‘House of Cards’ finds popularity in China

BY Zachary Treu  February 19, 2014 at 5:16 PM EST
The U.S. Capitol stands in Washington, D.C., U.S., on Thursday, Dec. 12, 2013. A U.S. budget accord is on track to win passage in Congress largely because its most important accomplishment is pushing off automatic spending cuts that neither party likes. Photographer: Andrew Harrer/Bloomberg via Getty Images

“House of Cards” is giving Chinese viewers a a grim look at the American capital. Photo by Andrew Harrer/Bloomberg

Netflix’s original series “House of Cards” follows main character Frank Underwood’s ascent to power from House Majority Whip to Vice President of the United States. The show’s plot line delves deep into the bitter heart of American politics, intensely covering subjects like campaign finance fraud and the threat of a government shutdown.

It can be difficult for even a politically aware U.S. citizen to follow the show’s twists and turns, but that hasn’t stopped millions of Chinese — including some leaders in the Communist Party — from tuning in. According to The Washington Post, “House of Cards” has been the most-watched show on China’s Netflix equivalent, Sohu, since it was made available on Friday.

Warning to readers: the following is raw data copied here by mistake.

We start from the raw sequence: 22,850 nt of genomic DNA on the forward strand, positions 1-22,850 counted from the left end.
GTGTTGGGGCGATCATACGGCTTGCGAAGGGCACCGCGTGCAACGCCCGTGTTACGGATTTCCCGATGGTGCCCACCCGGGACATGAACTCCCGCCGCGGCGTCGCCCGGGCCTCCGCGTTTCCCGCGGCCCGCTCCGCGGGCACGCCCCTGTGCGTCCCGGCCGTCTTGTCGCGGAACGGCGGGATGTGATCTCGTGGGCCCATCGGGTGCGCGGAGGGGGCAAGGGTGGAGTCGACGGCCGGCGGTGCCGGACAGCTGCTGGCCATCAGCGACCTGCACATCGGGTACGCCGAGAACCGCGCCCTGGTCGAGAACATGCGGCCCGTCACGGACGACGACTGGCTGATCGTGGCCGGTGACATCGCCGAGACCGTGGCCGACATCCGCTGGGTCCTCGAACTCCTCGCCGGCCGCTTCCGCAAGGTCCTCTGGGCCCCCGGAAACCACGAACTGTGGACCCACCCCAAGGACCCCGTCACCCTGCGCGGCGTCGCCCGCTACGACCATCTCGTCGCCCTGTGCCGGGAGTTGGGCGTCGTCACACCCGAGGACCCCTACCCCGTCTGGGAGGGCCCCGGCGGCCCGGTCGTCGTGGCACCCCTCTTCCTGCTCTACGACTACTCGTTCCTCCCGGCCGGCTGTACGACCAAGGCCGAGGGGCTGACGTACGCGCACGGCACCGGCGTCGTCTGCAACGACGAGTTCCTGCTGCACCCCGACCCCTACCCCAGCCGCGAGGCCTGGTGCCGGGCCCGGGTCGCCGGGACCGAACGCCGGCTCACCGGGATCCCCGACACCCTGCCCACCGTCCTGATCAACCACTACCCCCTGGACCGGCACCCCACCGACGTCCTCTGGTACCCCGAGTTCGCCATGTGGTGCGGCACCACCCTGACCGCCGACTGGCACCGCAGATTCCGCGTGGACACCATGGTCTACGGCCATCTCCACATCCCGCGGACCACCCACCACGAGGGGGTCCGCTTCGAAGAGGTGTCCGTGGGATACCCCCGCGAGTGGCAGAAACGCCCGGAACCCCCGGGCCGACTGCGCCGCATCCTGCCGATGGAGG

“Of course people in China are curious, because you could never see this kind of show about the Chinese government. It would never get past the censors,” said one fan of the show Tuesday at a panel held by Sohu.

The show has been viewed 24.5 million times in China, the Post writes. Sohu says that the largest proportion of these numbers come from government-sector employees and residents of Beijing including Wang Qishan, “one of the seven most powerful leaders in China” and the head of China’s disciplinary committee.

“I was not aware that Chinese leaders are watching the show,” “House of Cards” writer Kenneth Lin told the Post. “I think that has a lot to do with the show’s ability to tap into something very true about power, ambition and human nature.”

Interestingly, this popularity has sparked in a country that recently banned an episode of NBC’s “The Blacklist” for featuring a Chinese villain and critiquing China’s family planning policies. Season two of “House of Cards” prominently features a corrupt Chinese businessman named Xander Feng who enters into an uneasy alliance with Underwood, and frequently focuses on American/Chinese relations.

“‘House of Cards’ is a show about power at the highest levels. If you want to tell that story with relevance today, you simply have to include China,” said Lin.

But the show has thus far escaped Chinese censorship.

“Many Chinese people — including officials — are watching it now and we have had no problem,” Sohu chief executive Charles Zhang said to CNN.

And the show’s dark depiction of the American political situation seems to encourage feelings of kinship among some Chinese viewers.

“After watching ‘House of Cards,’” wrote one Chinese social networking user, “I see that the U.S. is also very dark. It’s the same everywhere. Where there are people, there is struggle.”

Another wrote, “I’m just amazed that their propaganda ministry isn’t mad about this.”